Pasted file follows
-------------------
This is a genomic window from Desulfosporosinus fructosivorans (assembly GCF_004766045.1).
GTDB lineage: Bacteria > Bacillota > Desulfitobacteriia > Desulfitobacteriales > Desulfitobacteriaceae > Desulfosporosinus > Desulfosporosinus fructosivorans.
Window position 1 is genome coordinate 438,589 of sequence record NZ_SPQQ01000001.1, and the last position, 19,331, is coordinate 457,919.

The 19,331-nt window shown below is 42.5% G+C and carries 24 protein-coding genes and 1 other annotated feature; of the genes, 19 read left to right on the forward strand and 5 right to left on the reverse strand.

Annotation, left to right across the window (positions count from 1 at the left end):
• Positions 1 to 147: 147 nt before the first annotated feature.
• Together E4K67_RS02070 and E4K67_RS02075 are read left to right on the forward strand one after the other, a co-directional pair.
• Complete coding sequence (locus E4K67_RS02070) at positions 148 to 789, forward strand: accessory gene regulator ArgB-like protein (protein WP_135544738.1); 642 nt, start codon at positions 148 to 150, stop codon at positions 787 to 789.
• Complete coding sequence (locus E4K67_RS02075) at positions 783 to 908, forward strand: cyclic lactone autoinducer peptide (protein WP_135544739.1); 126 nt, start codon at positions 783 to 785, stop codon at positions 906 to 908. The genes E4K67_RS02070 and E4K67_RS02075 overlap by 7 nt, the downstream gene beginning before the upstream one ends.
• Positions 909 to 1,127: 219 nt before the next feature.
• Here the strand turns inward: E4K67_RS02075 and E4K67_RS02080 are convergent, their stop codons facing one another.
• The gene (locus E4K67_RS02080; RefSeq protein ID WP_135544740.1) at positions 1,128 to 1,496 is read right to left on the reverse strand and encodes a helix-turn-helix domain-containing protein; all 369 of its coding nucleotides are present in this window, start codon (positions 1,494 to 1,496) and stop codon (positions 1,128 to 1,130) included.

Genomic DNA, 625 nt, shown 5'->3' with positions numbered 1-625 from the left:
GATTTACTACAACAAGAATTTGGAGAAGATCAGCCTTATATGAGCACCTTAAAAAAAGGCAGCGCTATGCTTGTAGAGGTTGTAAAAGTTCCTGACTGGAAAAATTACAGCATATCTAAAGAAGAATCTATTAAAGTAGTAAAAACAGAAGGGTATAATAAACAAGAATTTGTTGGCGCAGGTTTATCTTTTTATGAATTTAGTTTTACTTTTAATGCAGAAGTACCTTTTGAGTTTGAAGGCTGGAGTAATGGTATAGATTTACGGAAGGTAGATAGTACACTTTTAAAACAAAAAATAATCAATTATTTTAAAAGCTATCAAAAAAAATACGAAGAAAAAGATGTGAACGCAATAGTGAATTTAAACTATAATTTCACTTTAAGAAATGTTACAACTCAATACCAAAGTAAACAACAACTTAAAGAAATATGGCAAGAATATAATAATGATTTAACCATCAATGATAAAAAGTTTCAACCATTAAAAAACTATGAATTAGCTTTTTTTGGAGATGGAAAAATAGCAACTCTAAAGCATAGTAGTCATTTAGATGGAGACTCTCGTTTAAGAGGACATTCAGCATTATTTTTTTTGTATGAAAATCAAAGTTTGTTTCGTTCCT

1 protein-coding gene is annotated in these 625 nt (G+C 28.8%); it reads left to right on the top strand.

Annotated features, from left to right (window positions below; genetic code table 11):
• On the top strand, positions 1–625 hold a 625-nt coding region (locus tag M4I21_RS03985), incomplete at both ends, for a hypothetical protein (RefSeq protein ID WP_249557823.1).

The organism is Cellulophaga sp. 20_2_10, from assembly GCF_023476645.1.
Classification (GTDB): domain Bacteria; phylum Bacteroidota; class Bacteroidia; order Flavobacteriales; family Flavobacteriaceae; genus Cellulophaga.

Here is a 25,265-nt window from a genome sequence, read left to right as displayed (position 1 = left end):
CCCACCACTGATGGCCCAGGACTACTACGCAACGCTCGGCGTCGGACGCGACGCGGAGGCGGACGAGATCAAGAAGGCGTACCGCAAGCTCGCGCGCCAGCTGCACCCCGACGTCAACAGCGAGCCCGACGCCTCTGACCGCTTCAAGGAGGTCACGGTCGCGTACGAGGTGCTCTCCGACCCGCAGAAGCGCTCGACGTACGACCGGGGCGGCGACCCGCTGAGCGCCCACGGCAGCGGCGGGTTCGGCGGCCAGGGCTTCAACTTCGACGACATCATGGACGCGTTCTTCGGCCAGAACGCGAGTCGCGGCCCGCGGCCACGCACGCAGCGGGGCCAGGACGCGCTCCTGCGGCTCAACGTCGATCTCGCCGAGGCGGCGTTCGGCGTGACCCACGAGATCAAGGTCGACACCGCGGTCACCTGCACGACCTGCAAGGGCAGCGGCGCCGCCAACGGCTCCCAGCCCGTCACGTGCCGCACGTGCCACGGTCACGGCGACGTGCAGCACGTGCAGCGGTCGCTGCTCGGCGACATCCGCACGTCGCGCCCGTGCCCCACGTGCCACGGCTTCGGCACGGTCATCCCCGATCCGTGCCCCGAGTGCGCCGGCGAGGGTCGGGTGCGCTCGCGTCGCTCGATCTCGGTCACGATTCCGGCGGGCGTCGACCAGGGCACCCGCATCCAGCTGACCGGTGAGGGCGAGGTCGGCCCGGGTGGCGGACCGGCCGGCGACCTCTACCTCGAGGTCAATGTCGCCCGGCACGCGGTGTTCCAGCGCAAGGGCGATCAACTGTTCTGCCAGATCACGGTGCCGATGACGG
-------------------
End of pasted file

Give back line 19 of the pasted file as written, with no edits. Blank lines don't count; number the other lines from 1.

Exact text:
Classification (GTDB): domain Bacteria; phylum Bacteroidota; class Bacteroidia; order Flavobacteriales; family Flavobacteriaceae; genus Cellulophaga.